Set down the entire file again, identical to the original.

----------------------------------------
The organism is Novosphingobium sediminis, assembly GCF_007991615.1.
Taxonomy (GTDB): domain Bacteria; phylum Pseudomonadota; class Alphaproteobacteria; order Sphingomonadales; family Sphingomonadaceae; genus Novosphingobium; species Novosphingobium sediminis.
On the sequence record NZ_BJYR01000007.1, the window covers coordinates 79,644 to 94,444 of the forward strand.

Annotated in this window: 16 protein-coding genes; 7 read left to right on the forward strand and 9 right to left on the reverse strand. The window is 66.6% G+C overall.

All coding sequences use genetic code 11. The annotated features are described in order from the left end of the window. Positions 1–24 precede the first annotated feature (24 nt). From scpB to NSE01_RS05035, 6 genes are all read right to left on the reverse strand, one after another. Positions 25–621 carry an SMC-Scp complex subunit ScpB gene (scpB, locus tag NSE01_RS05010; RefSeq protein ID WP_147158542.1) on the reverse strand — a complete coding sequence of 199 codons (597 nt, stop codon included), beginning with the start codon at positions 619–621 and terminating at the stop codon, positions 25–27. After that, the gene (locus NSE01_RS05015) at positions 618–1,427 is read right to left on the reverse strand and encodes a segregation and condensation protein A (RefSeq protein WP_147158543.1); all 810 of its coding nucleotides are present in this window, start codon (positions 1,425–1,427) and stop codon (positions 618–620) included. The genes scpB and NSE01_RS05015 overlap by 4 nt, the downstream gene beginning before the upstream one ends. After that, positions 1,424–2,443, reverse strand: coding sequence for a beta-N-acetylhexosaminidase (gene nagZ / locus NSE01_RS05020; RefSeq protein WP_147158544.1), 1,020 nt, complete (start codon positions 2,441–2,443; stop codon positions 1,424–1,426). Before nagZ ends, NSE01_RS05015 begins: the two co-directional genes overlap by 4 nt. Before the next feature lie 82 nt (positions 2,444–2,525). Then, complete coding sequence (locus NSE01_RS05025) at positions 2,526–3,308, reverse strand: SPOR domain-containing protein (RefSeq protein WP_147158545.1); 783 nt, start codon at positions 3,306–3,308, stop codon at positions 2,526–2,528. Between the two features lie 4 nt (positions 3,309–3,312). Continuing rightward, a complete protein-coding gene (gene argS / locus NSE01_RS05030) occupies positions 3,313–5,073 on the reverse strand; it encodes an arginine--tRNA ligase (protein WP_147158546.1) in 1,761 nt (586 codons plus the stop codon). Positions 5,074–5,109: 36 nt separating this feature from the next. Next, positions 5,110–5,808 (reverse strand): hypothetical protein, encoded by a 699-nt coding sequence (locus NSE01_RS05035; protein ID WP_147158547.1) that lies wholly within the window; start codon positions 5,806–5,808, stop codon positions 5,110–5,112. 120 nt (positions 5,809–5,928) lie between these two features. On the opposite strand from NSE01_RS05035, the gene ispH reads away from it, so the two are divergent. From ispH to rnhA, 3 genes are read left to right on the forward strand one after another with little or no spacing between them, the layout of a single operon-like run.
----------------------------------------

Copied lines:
The organism is Novosphingobium sediminis, assembly GCF_007991615.1.
Taxonomy (GTDB): domain Bacteria; phylum Pseudomonadota; class Alphaproteobacteria; order Sphingomonadales; family Sphingomonadaceae; genus Novosphingobium; species Novosphingobium sediminis.
On the sequence record NZ_BJYR01000007.1, the window covers coordinates 79,644 to 94,444 of the forward strand.

Annotated in this window: 16 protein-coding genes; 7 read left to right on the forward strand and 9 right to left on the reverse strand. The window is 66.6% G+C overall.

All coding sequences use genetic code 11. The annotated features are described in order from the left end of the window. Positions 1–24 precede the first annotated feature (24 nt). From scpB to NSE01_RS05035, 6 genes are all read right to left on the reverse strand, one after another. Positions 25–621 carry an SMC-Scp complex subunit ScpB gene (scpB, locus tag NSE01_RS05010; RefSeq protein ID WP_147158542.1) on the reverse strand — a complete coding sequence of 199 codons (597 nt, stop codon included), beginning with the start codon at positions 619–621 and terminating at the stop codon, positions 25–27. After that, the gene (locus NSE01_RS05015) at positions 618–1,427 is read right to left on the reverse strand and encodes a segregation and condensation protein A (RefSeq protein WP_147158543.1); all 810 of its coding nucleotides are present in this window, start codon (positions 1,425–1,427) and stop codon (positions 618–620) included. The genes scpB and NSE01_RS05015 overlap by 4 nt, the downstream gene beginning before the upstream one ends. After that, positions 1,424–2,443, reverse strand: coding sequence for a beta-N-acetylhexosaminidase (gene nagZ / locus NSE01_RS05020; RefSeq protein WP_147158544.1), 1,020 nt, complete (start codon positions 2,441–2,443; stop codon positions 1,424–1,426). Before nagZ ends, NSE01_RS05015 begins: the two co-directional genes overlap by 4 nt. Before the next feature lie 82 nt (positions 2,444–2,525). Then, complete coding sequence (locus NSE01_RS05025) at positions 2,526–3,308, reverse strand: SPOR domain-containing protein (RefSeq protein WP_147158545.1); 783 nt, start codon at positions 3,306–3,308, stop codon at positions 2,526–2,528. Between the two features lie 4 nt (positions 3,309–3,312). Continuing rightward, a complete protein-coding gene (gene argS / locus NSE01_RS05030) occupies positions 3,313–5,073 on the reverse strand; it encodes an arginine--tRNA ligase (protein WP_147158546.1) in 1,761 nt (586 codons plus the stop codon). Positions 5,074–5,109: 36 nt separating this feature from the next. Next, positions 5,110–5,808 (reverse strand): hypothetical protein, encoded by a 699-nt coding sequence (locus NSE01_RS05035; protein ID WP_147158547.1) that lies wholly within the window; start codon positions 5,806–5,808, stop codon positions 5,110–5,112. 120 nt (positions 5,809–5,928) lie between these two features. On the opposite strand from NSE01_RS05035, the gene ispH reads away from it, so the two are divergent. From ispH to rnhA, 3 genes are read left to right on the forward strand one after another with little or no spacing between them, the layout of a single operon-like run.